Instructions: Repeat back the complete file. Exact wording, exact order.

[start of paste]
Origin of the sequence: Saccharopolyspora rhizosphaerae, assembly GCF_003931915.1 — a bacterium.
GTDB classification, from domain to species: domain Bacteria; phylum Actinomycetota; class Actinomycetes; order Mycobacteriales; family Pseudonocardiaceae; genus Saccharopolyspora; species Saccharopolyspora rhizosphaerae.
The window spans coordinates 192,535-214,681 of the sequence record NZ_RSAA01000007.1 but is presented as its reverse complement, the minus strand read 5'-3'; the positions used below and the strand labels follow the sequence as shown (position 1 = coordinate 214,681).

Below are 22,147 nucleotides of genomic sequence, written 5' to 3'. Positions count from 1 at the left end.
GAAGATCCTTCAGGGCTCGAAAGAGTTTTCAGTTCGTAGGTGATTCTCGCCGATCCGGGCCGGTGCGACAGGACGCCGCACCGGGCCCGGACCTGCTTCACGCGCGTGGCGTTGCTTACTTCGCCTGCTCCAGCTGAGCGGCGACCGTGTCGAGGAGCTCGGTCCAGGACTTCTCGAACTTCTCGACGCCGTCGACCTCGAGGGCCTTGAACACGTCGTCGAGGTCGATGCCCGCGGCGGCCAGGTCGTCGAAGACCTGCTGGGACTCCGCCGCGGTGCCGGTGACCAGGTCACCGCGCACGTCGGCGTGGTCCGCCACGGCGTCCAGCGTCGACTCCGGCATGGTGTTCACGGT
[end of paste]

Origin of the sequence: Saccharopolyspora rhizosphaerae, assembly GCF_003931915.1 — a bacterium.
GTDB classification, from domain to species: domain Bacteria; phylum Actinomycetota; class Actinomycetes; order Mycobacteriales; family Pseudonocardiaceae; genus Saccharopolyspora; species Saccharopolyspora rhizosphaerae.
The window spans coordinates 192,535-214,681 of the sequence record NZ_RSAA01000007.1 but is presented as its reverse complement, the minus strand read 5'-3'; the positions used below and the strand labels follow the sequence as shown (position 1 = coordinate 214,681).

Below are 22,147 nucleotides of genomic sequence, written 5' to 3'. Positions count from 1 at the left end.
GAAGATCCTTCAGGGCTCGAAAGAGTTTTCAGTTCGTAGGTGATTCTCGCCGATCCGGGCCGGTGCGACAGGACGCCGCACCGGGCCCGGACCTGCTTCACGCGCGTGGCGTTGCTTACTTCGCCTGCTCCAGCTGAGCGGCGACCGTGTCGAGGAGCTCGGTCCAGGACTTCTCGAACTTCTCGACGCCGTCGACCTCGAGGGCCTTGAACACGTCGTCGAGGTCGATGCCCGCGGCGGCCAGGTCGTCGAAGACCTGCTGGGACTCCGCCGCGGTGCCGGTGACCAGGTCACCGCGCACGTCGGCGTGGTCCGCCACGGCGTCCAGCGTCGACTCCGGCATGGTGTTCACGGT